During the Shenzhen Airport project I’ve been pretending to be a food critic, as opposed to historian in Heathrow Heritage. It became inevitable that the subject of chicken feet would arise whenever I dined with my Chinese acquaintances. Considering that communal dining was the maker of deals, I indulged in small talks regarding Western squeamishness about Chinese cuisine until the I began to discover the word on the streets about chicken feet…

One man’s meat – In a well-respected tea-room in Guangzhou, I was introduced to the idea that the only non-counterfitable US import to China was chicken feet. It seemed so rational! Finally an import/export trade that felt more socially inclusive than exploitative but it’s seen as squeezing into the Chinese chicken feet market. I’m sure the demand can keep up, so long as the nibble tradition prevails. In fact, I began to worry about what would be now leftover for dogs & cats… only to be reminded that they too, fall into the recipe. Who knows when the aggressive dogs put down by RSPCA would soon find themselves in a frozen freight container…

[Image: 鸡爪图片courtesy of noiawin].

Chicken manicure – I was told about a personal recount from an international student in France of failed attempts to maintain Chinese culinary heritage with dignity:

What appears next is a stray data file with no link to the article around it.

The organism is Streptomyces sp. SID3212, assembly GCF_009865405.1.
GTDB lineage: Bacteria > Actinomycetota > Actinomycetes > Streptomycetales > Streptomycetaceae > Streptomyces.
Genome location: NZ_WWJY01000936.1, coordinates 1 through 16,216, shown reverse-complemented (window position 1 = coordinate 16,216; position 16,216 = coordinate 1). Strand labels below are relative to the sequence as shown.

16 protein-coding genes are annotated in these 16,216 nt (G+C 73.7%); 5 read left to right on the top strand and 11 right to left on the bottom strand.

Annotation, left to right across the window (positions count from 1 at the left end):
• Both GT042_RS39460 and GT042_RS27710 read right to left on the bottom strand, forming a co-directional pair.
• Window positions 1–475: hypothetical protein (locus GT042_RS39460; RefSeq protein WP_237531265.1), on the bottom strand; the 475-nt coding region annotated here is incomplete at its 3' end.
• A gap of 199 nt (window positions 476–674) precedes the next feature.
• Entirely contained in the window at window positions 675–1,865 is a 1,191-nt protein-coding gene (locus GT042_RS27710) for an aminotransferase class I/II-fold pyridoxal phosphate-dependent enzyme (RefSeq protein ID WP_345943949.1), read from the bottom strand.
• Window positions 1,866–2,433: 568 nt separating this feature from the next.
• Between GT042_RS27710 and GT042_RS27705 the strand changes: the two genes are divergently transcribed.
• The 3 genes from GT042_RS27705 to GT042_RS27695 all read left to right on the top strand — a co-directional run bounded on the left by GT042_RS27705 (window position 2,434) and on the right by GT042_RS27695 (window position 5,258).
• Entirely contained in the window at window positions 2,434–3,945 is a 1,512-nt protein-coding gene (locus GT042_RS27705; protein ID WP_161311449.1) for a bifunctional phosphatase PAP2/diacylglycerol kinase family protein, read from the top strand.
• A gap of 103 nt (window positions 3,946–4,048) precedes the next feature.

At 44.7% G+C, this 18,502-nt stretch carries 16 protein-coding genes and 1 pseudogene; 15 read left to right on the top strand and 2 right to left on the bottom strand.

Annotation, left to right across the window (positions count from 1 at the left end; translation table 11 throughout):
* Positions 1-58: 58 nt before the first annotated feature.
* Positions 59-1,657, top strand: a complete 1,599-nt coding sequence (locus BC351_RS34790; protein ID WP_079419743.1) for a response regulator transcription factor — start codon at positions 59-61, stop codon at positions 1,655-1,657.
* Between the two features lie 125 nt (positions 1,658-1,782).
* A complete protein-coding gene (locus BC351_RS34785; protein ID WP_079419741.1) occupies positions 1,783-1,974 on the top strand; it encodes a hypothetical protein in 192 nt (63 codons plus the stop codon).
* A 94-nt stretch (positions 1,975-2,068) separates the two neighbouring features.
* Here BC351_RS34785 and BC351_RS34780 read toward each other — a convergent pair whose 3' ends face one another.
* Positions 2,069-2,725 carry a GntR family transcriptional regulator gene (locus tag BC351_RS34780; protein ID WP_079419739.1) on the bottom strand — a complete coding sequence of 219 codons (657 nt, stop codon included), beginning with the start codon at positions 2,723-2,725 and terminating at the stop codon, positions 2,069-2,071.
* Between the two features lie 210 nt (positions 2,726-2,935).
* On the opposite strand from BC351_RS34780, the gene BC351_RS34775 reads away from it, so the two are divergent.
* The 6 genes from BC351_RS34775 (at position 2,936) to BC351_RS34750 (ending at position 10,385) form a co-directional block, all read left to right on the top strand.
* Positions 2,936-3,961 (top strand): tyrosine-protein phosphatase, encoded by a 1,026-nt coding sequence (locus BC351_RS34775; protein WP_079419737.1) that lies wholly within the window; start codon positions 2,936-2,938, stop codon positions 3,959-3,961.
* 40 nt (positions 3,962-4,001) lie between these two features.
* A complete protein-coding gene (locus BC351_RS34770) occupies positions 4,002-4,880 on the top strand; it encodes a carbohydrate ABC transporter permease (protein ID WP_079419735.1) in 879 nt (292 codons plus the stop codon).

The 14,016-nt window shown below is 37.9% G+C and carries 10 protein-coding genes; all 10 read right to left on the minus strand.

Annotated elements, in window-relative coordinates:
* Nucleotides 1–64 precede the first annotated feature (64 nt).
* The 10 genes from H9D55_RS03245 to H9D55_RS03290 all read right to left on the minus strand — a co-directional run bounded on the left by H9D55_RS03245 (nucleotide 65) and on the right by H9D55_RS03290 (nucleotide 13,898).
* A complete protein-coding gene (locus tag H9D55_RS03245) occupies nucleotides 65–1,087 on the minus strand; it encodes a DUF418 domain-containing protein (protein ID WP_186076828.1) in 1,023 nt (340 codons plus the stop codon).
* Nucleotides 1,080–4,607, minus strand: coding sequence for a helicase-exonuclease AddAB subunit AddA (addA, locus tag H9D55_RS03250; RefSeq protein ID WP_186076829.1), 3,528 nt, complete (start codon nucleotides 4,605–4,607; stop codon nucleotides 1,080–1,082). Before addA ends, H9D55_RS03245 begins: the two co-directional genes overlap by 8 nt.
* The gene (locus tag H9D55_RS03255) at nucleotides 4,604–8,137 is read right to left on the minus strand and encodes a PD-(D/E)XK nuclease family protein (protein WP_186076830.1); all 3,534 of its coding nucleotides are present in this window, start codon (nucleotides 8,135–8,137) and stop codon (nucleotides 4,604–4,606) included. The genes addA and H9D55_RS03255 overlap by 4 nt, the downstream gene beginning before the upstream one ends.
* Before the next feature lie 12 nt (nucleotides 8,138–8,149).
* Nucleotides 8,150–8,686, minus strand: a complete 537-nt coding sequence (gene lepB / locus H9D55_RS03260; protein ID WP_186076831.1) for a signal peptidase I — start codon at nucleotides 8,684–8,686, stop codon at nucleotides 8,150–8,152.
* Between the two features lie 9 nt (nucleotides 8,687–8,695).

After being delighted with her latest find – cheap chicken feet as scraps from her local butchers, the protagonist merrily gathered a tenacious bag of ingredients ready to marinate in her family recipe. An observation that I’d never come across was that chicken claws were always nail-less. Regrettably narrator was less equipped than the professional chefs in Chinese kitchens so brought out a rather delicate manicure set. Her horrified flatmates watched her nail clip what was eventually 18 delicious fully manicured and moisturised “phoenix-talons”.

[Image: 太恶心了,美味的无骨鸡爪居然是这样做成的!courtesy of 花草精品铺].

De-boning Outsourced – I was introduced to the idea of “boneless feet” after receiving disapproval about my multitask skills between chewing the gelatinous bits around tiny bones of a ‘claw’, discreetly disposing of the bones with my chopsticks, whilst holding a reasonably sensibly conversation. I jumped at the idea, disguising my embarrassment and was rewarded with a conversation that haunts my mental sanity as much as pre-chewed baby foods.

“boneless chicken claw in Sichuan flavour, super spicy. So eat at your own peril.”

“I’m can do spicy” (me)

“It’s not that, it’s the way that they’re de-boned…apparently the women from a few villages GNAW the bones off. They’re well-practiced so the claw-shape is retained”

(I choke in horror)

“That’s why they’re spicy…”

Written by Lisa Ma

Lisa Ma socializes activism. Combining ethnographic research and speculative design, Lisa creates platforms of engagement from surprising insights and processes that deeply resonate with the global technological community. The emergence of clicktivism – to protest at the click of a mouse – is trivializing activism. Lisa argues that although activism doesn’t necessarily benefit from technology, we need to evolve how activism contributes to technological societies. To illustrate this, she designs dilemmas and creates social events that are perceived as activism but function as services.

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